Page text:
A Republican lawmaker is moving to impeach the head of the Environmental Protection Agency, accusing her of committing perjury and making false statements in testimony to Congress – though the impeachment bid seems unlikely to succeed. 

Arizona Rep. Paul Gosar introduced the resolution seeking the ouster of EPA Administrator Gina McCarthy. In a letter to members of Congress requesting co-sponsors, Gosar specifically claimed McCarthy perjured herself when testifying on the Clean Water Rule, on how the rule was drafted and its legal justification. 


"McCarthy not only broke the law by lying to Congress, but in doing so she also lied to the American people in order to force misguided and overreaching regulations, which have no scientific basis, down our throats," Gosar said in a statement, adding that EPA mandates under President Obama "will kill hundreds of thousands of jobs and cause untold economic harm to communities throughout the country."

Critics argue the rule could greatly expand the reach of federal regulators, making every stream, ditch and puddle on farmers' and others' private land subject to federal oversight. However, the EPA claims the rule safeguards drinking water for millions of Americans and the rule will only affect waters that have a "direct and significant" connection to larger bodies of water downstream that are already protected.

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Among the instances cited in the letter, Gosar notes that on Feb. 4, McCarthy said the EPA was “not expanding jurisdiction of the Clean Water Act, we are not eliminating any exemptions or exclusions in this proposal, we are in fact narrowing the jurisdiction of the Clean Water Act consistent with sound science and the law.”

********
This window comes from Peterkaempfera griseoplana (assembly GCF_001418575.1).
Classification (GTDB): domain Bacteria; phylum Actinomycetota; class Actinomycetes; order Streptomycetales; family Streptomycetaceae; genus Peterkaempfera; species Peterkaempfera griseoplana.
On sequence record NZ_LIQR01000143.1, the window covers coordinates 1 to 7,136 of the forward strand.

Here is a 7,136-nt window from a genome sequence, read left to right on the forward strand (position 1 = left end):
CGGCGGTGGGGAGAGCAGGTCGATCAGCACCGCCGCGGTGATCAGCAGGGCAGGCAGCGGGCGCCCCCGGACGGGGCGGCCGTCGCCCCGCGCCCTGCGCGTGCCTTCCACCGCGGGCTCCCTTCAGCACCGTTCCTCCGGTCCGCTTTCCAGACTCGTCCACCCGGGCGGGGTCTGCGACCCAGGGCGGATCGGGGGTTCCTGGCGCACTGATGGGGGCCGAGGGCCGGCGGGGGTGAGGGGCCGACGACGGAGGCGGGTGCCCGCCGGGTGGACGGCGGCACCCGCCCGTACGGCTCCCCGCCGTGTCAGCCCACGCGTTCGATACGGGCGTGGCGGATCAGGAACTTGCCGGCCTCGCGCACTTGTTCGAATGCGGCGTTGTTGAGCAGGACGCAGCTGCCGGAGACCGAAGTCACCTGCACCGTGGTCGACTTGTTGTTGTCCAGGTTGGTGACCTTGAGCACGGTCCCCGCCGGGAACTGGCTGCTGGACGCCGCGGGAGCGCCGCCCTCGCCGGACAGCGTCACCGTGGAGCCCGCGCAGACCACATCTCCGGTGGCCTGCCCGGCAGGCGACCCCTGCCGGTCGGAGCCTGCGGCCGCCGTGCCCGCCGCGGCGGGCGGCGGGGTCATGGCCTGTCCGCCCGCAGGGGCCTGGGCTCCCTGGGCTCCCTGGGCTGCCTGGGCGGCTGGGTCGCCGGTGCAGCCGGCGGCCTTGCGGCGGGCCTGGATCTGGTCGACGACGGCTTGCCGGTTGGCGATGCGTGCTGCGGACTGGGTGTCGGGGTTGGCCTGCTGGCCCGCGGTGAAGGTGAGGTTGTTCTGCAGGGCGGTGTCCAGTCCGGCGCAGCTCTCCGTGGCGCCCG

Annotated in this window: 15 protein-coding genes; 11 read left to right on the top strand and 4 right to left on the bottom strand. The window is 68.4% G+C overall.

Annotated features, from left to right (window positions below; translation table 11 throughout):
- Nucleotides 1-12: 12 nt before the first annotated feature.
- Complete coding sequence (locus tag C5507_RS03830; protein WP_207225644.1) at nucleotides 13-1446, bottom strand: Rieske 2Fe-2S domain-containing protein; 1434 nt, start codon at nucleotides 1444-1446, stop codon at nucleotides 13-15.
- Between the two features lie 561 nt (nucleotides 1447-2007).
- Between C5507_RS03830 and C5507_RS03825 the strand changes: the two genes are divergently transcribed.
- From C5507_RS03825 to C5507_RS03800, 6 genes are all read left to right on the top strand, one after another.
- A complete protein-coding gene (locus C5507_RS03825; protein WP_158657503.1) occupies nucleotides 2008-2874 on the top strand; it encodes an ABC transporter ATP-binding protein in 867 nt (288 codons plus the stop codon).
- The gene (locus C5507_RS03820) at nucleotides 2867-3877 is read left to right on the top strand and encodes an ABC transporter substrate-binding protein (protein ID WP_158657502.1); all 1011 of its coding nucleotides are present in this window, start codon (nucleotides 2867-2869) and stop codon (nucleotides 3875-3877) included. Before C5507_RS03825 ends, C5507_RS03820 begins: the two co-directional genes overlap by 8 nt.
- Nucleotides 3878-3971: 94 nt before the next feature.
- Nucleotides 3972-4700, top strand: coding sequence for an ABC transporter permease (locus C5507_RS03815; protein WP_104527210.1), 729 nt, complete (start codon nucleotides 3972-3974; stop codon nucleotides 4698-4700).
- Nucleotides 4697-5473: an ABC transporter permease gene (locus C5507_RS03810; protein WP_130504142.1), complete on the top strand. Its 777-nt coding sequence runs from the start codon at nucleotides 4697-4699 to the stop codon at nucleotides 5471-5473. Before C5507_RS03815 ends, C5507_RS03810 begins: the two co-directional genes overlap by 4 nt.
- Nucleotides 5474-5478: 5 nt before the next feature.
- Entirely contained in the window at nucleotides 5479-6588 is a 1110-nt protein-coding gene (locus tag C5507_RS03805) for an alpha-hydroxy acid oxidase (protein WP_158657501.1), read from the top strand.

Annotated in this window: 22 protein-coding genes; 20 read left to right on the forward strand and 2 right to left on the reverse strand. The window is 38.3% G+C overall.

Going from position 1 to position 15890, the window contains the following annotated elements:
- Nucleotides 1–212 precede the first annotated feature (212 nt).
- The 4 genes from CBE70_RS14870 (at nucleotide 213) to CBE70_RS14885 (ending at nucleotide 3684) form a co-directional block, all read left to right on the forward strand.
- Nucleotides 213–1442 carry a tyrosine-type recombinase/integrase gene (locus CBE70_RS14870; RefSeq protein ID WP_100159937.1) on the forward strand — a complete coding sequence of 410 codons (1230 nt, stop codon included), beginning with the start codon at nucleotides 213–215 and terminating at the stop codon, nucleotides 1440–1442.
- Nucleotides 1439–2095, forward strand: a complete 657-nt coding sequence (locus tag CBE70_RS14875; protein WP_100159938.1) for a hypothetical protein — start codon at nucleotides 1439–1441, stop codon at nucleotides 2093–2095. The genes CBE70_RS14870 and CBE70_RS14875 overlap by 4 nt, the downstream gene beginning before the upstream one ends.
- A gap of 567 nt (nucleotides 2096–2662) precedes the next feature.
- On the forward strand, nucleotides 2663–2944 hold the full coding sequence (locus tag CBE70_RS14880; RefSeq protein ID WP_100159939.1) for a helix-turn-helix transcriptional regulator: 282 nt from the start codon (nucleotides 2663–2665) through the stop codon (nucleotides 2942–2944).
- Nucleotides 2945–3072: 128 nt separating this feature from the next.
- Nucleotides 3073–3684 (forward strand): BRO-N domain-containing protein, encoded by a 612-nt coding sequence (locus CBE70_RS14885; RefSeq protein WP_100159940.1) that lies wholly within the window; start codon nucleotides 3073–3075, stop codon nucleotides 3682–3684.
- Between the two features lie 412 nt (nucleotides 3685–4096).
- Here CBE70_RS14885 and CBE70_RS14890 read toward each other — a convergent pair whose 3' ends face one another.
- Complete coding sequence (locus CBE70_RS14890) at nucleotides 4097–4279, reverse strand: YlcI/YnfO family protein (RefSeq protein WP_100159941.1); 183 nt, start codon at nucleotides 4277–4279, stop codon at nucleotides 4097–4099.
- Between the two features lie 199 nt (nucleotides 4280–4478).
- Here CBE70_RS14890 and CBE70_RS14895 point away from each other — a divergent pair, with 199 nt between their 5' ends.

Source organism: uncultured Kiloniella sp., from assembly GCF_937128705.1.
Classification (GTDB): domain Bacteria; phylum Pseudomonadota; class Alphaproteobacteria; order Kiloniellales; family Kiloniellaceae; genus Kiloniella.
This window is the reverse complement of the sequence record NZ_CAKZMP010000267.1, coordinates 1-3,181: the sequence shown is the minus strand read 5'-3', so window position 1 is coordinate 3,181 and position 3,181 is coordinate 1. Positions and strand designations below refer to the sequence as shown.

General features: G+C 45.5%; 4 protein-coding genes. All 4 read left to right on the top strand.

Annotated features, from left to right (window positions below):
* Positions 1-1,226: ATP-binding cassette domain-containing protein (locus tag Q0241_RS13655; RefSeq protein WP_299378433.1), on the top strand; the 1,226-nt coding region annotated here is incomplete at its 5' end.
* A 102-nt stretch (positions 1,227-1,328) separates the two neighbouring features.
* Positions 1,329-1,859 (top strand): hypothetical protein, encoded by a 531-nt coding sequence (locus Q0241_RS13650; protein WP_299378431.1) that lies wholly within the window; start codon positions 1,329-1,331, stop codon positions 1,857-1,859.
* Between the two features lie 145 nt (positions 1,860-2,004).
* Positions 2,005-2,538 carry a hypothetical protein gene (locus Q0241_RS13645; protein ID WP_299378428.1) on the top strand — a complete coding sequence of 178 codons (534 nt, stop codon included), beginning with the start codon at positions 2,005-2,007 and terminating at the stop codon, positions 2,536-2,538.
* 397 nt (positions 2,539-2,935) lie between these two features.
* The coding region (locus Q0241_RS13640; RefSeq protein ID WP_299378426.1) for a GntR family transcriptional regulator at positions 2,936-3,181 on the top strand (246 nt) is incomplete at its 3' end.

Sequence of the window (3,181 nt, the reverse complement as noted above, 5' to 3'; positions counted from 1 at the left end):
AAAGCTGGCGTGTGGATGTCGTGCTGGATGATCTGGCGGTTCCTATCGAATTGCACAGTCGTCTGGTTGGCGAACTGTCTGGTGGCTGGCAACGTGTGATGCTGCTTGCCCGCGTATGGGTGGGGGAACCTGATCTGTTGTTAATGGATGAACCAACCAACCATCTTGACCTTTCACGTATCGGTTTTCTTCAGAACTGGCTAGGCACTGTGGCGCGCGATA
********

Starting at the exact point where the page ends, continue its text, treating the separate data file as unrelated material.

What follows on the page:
However, Gosar says information on the EPA’s website contradicts this, saying that 3.2 percent of additional waters will be found jurisdictional and that “until now 60 percent of our streams and millions of acres of wetlands all across the country were not protected.”

The letter also cites a statement at the same hearing in which McCarthy described the process behind the rule as “a robust dialogue with the states.” However, he says states and local governments were not included in the process of drafting the rule; Gosar notes that 28 states have filed lawsuits to block it. 

An EPA spokeswoman, in response, said Gosar's resolution "has zero merit and is nothing more than political theater."

"Protecting public health and the environment for all Americans should not be a political issue," she said. 

The plan to impeach McCarthy seemed to have a slim chance of success in the House, with even Republican leadership pouring cold water on the idea. 

“There’s no plan to impeach Gina McCarthy,” a spokesman for House Majority Leader Kevin McCarthy said.

Historically, impeaching a Cabinet member is rarely successful. The only Cabinet member to have been impeached was William Belknap, war secretary in the administration of President Ulysses Grant. 

In 1876, the House voted to send articles of impeachment to the Senate after they uncovered patterns of corruption, and accused Belknap of “criminally disregarding his duty as Secretary of War and basely prostituting his high office to his lust for private gain.” However, while the Senate voted against Belknap, it did not secure the necessary two-thirds and Belknap -- who had already resigned -- was acquitted. 

A federal court ruling blocked the water measure in 13 central and Western states, but the EPA has said it is going forward with the rule in 37 other states. 

Sara Chieffo, vice president for government affairs for the League of Conservation Voters, said Gosar's impeachment bid is "yet another example of what great lengths certain members of Congress will go to to do polluters' bidding and go after the EPA."

The impeachment resolution is supported by the conservative group FreedomWorks. Nineteen House Republicans have co-sponsored Gosar's resolution.

The Associated Press contributed to this report.